On Monday, February 12, over eighty people braved the cold to attend a public forum about school ratings in Chicago, titled “What Makes a School Great?” at Kenwood Academy High School. The event was the last of three forums about assessment put on by the coalition Parents and Teachers Driving Testing Policy; the first two focused on special education students and early childhood education, respectively. This forum was sponsored by seven local and national education advocacy groups. The audience included teachers, administrators, afterschool program providers, local school council members, and public education advocates.
Isaiah Day, a sophomore at the Chicago Academy for the Arts, has found his purpose.
The day before the opening night of Hancock College Preparatory High School’s theater showcase “Content Warning: Real Life,” the students in Sarah Baranoff’s Drama II and Drama III classes are thrumming with nervous excitement. In the darkened performance hall within the West Elsdon selective enrollment high school, students walk in and out with costumes in hand, leap on and off the stage, and chatter in the audience seats.
When Illinois House Bill 5530 was passed in July 2016 and became a Public Act, many educators and cafeteria workers were unaware that excess cafeteria food could legally be donated to food pantries and homeless shelters.
Last June, Chicago Public Schools (CPS) announced their plan to construct a new high school in Englewood, slated to be built on the grounds of what is currently Robeson High School. The new school is yet another component of Mayor Rahm Emanuel’s “holistic” strategy to reduce crime in Englewood by investing in the neighborhood’s businesses and schools. “Investing in our education, our after-school and summer jobs…is important to our safety and [the] vibrancy of the community,” Emanuel said.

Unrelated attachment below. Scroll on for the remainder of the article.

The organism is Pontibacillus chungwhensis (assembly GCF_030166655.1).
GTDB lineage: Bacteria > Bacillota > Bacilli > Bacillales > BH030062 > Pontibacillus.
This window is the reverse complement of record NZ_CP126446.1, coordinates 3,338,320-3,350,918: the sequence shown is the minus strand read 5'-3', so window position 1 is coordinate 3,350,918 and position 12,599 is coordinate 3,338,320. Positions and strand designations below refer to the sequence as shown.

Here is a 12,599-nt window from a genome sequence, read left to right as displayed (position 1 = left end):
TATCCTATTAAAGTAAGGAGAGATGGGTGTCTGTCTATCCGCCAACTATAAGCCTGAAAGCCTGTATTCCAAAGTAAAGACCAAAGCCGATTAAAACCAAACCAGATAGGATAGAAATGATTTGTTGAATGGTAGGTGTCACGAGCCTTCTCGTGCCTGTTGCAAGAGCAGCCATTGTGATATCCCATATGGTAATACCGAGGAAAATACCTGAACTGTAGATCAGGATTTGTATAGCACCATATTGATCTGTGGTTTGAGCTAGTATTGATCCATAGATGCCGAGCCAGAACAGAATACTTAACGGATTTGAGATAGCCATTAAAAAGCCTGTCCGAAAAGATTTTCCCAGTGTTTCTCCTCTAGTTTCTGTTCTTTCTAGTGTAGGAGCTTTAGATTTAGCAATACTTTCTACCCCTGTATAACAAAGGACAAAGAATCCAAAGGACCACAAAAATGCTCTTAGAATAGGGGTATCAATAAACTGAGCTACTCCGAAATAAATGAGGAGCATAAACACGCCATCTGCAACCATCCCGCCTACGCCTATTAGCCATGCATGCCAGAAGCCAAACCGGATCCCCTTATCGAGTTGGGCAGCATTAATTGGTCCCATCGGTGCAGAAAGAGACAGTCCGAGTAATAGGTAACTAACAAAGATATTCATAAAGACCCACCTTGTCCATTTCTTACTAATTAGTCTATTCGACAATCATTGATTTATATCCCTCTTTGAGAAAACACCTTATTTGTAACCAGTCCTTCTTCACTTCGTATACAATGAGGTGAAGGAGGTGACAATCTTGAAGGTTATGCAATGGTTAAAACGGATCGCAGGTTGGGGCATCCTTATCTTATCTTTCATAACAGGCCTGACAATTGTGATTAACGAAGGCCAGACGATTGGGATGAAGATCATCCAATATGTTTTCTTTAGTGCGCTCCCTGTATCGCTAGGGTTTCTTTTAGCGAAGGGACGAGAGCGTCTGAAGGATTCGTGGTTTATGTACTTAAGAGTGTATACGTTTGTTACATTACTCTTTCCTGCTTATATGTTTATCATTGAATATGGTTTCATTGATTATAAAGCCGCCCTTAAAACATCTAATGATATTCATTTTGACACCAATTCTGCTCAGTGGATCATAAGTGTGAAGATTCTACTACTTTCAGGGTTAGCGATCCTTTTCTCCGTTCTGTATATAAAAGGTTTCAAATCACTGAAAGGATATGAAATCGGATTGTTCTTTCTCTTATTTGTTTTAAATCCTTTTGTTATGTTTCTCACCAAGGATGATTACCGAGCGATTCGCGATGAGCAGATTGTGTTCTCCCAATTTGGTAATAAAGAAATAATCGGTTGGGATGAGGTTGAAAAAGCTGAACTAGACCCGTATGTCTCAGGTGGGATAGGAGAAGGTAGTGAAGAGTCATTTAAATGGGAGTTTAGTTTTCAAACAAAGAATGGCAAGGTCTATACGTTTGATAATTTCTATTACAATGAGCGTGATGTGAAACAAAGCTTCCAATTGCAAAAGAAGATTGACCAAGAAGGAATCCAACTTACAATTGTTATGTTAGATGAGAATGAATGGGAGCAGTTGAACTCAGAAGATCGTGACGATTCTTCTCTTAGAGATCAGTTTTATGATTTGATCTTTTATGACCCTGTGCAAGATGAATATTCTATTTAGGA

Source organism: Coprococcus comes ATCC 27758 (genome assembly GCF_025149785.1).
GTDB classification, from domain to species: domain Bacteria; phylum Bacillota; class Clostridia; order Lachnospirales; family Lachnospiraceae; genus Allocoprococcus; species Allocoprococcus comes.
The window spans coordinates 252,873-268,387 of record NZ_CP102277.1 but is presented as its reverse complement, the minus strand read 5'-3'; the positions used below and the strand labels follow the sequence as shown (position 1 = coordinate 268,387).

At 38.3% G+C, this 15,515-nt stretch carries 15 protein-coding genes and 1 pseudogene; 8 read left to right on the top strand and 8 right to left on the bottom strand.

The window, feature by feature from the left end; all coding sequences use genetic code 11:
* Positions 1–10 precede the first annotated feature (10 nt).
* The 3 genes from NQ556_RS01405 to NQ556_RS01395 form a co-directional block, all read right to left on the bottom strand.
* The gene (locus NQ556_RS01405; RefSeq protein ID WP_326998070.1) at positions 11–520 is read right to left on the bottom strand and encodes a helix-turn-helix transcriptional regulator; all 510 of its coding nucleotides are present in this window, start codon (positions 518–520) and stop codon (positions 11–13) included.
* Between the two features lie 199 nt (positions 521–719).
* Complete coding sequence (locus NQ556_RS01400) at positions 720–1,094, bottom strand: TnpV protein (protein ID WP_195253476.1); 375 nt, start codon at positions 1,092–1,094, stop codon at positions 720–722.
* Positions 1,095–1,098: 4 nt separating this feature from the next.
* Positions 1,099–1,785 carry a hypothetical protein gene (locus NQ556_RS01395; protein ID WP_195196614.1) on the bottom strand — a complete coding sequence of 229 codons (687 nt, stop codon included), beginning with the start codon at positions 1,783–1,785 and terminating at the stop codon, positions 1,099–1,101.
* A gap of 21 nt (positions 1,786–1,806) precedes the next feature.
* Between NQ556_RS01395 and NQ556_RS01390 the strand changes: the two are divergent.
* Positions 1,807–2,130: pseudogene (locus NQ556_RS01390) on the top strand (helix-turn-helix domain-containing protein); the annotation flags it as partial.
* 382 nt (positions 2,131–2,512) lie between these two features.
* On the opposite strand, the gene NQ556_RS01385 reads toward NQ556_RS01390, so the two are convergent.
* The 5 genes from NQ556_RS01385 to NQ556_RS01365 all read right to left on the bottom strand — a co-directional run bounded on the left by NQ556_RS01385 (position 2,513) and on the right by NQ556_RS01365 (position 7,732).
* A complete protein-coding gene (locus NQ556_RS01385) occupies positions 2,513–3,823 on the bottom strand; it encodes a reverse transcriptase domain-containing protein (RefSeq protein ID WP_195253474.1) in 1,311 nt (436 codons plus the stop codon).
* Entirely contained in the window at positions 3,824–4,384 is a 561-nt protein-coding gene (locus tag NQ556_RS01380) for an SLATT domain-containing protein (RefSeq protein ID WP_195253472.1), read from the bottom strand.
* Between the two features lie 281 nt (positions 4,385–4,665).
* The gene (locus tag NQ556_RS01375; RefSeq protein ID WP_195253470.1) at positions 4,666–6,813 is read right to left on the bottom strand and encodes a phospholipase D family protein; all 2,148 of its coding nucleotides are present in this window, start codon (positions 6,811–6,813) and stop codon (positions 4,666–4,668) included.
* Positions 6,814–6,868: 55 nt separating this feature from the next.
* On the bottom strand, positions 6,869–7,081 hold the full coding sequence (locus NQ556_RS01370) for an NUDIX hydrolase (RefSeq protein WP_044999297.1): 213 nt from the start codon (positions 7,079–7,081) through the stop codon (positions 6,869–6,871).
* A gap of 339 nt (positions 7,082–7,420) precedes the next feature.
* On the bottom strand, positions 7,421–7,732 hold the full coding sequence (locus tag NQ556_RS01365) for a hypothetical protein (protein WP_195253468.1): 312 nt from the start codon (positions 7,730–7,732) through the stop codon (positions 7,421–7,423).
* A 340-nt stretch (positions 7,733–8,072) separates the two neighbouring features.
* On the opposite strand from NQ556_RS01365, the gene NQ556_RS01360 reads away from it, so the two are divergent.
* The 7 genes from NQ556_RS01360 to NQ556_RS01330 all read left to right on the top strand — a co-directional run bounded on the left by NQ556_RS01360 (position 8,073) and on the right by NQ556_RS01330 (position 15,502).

As a high school English teacher, I know that one of the biggest challenges for my students at the beginning of the school year is being sure about an answer to a question. Sometimes students meander and then finally get to an answer; at other times, they only answer one part of the question. Lately, in reviewing my district’s answers to clear-cut questions about how our schools function, I realize that my students are not alone in struggling to come up with good answers.
On a rainy and unseasonably cold October day, Sam Koentopp and others from the national nonprofit organization The Kitchen Community (TKC) was leading the kickoff for the Woodlawn Charter School’s new Learning Garden. Every twenty-minute class began in the cafeteria, with a discussion about gardening and the importance of winter crops—crops that are planted not to be harvested, but to keep the soil filled with nutrients over the winter—and continued out in the garden.
The 1963 Boycott of Chicago Public Schools was a pivotal moment in the history of education and racial justice, not only in Chicago, but in the whole country…I’ll repeat that again.” Then even more slowly and emphatically, Jay Travis, former Executive Director of Kenwood Oakland Community Organization, repeated the statement.
I spent 2016 researching Chicago’s police-in-schools program. I sought to understand the accountability system that allowed a police officer serving in a high school to return to his post only days after fatally shooting an unarmed teenager.